Woke at 7am. My DH’s iPod says the high today will be 95 degrees – tomorrow is predicted to be worse! Did I tell you that I don’t deal with heat well?
Today we have booked “A Perfect Morning in Tuscany Tour.” Here is what we are supposed to be doing and seeing on this tour:
Unsurpassed stunning views of Tuscany, a great guide, fascinating stories, a famous hill top town, an exclusive Renaissance Villa, winding country paths, and a delicious Tuscan lunch with wine.
- Pass through the beautiful ‘must see’ hill top town of Fiesole. See glorious views of Tuscany. Hike ancient paths through Tuscan olive groves and scented cypress woods.
- Experience the sublime Tuscan setting where the makers of the Mona Lisa and the David – the most famous artworks in the world – worked and played. We see where Leonardo da Vinci tested his historic flying machine and the shaded hillside stone works where Michelangelo learnt his craft.
- Visit an exclusive private Renaissance Tuscan villa, Fattoria di Maiano, featured in two famous films, ‘A Room with a View’ and ‘Tea with Mussolini’, with lovely Italian gardens and more superb views of Tuscany and distant Florence. We then enjoy wine with a delicious gourmet Tuscan lunch on the Villa’s estate.
- This great Tuscany tour includes private van transport from Florence and a prestigious small group.
FYI — We are “prestigious” only because our credit card was approved.
We meet our tour at the tour office a couple of blocks off the main square. We meet the four other tourists and our tour guide Marc, a young Italian man with an engaging personality. I could tell he would be quite popular with the girls — charming, witty, and a friendly and caring smile. He also looked tired. He told us that we had worked every day since the start of July. I don’t think we got him at his best. Here are some pictures from the tour:
Overall, the tour delivered what it promised. The other four people on the tour (a couple from London and a couple from Canada) were friendly and talkative. Our simple Italian lunch of cured meats, cheeses, pasta, and fruit was filled with good food, good wine, and great conversation. My DH talked to the guys about the challenges of international driving and using a GPS. We girls talked of shopping and the dangers of buying those tempting handbags off the street. The lady from Canada warned us that there is steep fine if the Italian authorities find out that you purchased one of these fake designer bags. How would the authorities know? “Customs!” she said. This is not a problem for me but the other women seemed a bit worried.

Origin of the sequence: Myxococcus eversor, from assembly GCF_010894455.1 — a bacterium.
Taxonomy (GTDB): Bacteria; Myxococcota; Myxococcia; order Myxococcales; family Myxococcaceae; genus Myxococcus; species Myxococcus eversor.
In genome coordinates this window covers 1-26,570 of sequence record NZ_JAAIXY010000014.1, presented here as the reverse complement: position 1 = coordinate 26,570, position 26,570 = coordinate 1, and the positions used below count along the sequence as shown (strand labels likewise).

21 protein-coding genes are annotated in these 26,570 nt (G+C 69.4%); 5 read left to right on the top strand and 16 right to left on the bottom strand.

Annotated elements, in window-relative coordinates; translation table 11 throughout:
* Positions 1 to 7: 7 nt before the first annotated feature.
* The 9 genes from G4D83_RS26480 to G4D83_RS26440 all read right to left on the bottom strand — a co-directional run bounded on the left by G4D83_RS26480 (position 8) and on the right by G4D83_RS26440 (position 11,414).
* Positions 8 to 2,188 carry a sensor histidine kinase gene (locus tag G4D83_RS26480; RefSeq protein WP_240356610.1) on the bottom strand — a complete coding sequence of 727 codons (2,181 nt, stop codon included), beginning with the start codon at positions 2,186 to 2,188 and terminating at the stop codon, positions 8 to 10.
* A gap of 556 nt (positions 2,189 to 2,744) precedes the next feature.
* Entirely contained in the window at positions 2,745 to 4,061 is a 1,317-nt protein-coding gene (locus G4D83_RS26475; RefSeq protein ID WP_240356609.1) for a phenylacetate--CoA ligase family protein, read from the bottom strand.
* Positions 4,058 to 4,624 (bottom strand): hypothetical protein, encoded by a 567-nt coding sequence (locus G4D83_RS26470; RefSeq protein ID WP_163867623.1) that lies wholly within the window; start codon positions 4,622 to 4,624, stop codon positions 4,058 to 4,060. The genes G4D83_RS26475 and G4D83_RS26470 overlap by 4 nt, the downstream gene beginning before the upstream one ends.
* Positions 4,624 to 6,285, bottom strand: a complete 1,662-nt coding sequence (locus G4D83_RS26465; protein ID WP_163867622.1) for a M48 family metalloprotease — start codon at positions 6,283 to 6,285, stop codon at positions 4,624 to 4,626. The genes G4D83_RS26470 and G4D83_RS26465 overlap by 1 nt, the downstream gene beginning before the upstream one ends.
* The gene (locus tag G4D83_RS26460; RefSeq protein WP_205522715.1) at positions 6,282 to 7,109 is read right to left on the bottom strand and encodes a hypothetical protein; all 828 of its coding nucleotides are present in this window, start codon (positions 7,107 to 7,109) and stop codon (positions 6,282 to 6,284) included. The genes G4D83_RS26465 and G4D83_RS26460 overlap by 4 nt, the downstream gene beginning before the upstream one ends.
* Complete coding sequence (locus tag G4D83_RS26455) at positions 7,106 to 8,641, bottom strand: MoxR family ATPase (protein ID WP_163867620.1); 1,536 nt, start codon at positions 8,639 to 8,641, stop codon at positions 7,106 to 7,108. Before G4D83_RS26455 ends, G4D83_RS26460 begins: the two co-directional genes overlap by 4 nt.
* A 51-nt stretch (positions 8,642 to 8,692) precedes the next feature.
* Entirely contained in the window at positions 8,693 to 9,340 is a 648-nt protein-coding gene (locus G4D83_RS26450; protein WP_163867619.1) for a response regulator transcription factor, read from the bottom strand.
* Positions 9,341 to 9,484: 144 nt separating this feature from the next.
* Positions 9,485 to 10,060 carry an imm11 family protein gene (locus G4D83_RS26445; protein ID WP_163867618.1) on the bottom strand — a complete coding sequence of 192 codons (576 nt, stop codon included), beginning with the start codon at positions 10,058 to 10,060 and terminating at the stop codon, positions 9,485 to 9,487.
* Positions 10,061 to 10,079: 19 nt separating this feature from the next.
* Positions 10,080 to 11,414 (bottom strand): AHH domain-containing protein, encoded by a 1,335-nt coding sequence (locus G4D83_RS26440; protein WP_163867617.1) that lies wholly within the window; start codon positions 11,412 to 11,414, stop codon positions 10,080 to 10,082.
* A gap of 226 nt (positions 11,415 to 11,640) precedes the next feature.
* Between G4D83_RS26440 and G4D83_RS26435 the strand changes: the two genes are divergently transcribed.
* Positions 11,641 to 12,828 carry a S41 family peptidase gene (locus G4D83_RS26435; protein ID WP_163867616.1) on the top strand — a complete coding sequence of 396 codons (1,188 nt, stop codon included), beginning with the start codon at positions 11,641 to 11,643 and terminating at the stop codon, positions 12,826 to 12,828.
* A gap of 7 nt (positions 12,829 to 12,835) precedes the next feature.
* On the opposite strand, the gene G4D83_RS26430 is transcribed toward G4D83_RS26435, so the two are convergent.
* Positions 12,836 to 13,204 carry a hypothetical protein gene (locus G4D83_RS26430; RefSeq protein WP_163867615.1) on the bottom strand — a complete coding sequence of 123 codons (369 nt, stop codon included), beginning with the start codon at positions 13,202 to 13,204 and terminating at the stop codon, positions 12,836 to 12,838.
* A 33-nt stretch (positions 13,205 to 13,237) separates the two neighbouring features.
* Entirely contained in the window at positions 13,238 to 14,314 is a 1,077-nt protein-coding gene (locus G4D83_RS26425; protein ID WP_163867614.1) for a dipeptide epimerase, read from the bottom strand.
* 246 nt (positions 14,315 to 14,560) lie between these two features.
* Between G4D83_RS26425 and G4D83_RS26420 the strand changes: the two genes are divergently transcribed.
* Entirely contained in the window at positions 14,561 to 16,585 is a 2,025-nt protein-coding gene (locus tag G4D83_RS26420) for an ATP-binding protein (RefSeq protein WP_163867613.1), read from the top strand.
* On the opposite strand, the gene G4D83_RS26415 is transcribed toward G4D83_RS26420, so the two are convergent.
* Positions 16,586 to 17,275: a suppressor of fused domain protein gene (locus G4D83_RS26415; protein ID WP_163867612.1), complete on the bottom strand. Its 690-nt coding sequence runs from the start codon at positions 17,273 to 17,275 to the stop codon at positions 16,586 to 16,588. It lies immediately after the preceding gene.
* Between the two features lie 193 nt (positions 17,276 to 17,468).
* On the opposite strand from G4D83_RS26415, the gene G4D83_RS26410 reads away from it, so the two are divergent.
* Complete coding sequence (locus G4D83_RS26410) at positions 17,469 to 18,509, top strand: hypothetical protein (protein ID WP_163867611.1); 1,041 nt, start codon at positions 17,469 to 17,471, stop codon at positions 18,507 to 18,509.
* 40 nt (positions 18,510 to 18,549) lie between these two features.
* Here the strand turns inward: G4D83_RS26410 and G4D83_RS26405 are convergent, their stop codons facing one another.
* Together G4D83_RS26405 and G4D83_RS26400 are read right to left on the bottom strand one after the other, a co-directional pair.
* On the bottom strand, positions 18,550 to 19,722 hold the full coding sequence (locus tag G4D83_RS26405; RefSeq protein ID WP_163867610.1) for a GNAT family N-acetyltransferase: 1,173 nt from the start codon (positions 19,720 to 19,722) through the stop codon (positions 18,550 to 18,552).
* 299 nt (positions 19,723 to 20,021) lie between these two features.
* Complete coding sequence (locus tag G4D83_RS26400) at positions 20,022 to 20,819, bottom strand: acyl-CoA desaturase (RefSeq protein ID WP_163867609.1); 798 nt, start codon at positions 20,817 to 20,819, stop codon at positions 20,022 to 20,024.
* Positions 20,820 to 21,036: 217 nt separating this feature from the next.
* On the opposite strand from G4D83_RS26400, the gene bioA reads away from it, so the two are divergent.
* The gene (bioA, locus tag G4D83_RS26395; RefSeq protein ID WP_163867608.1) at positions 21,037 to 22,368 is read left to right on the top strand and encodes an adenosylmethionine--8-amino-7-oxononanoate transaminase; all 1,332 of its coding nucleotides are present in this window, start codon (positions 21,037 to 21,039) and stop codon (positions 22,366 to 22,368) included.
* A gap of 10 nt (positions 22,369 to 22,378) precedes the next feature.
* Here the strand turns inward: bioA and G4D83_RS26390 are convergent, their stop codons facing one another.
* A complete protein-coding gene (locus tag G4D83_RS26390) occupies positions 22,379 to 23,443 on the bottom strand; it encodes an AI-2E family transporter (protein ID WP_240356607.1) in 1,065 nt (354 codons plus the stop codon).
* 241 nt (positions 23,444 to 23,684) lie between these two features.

We arrived back in Florence around 5pm. It was still hot so my DH and I headed back to the hotel for a nap. We reviewed emails and my DH did some financial work. I watched the Olympics on the BBC and read an eBook.
At 9pm, we went out for dinner to a nearby restaurant that was highly rated by TripAdvisor, Il Sasso di Dante, right next to the Duomo. The restaurant was busy and we got the last free table outside, in the shadow of the Duomo. Since our lunch was light, we decided that tonight we would have the Bistecca alla Fiorentina. To most Americans, this looks like a porterhouse steak but they would be wrong. It is a steak, it is the porterhouse cut (servers at least two people), but the meat comes from the Chianina beef cow. The Chianina is an Italian breed of cattle and is the largest and one of the oldest cattle breeds in the world. The steak was large, rare, and good! The meat was tender as promised and we barely finished it between the two of us. On the side we had white beans and grilled veggies, they were good too. It wasn’t our best meal in Florence, but with the Duomo as our backdrop, it was certainly the most memorable meal to date!
By 11pm, we were stuffed and back in our cool hotel room. As I rolled myself into bed, I thought that today was a very good day! We saw some beautiful sights and learned some great history about Italy and it’s contribution to art and civilization as we know it. That’s the best thing about travel — learning new stuff!
Quote of the day: “You get to know Italy by using your eyes! You see cypress. You see flowers. You think ‘They are useless, he must be rich!’” — Marc, our tour guide.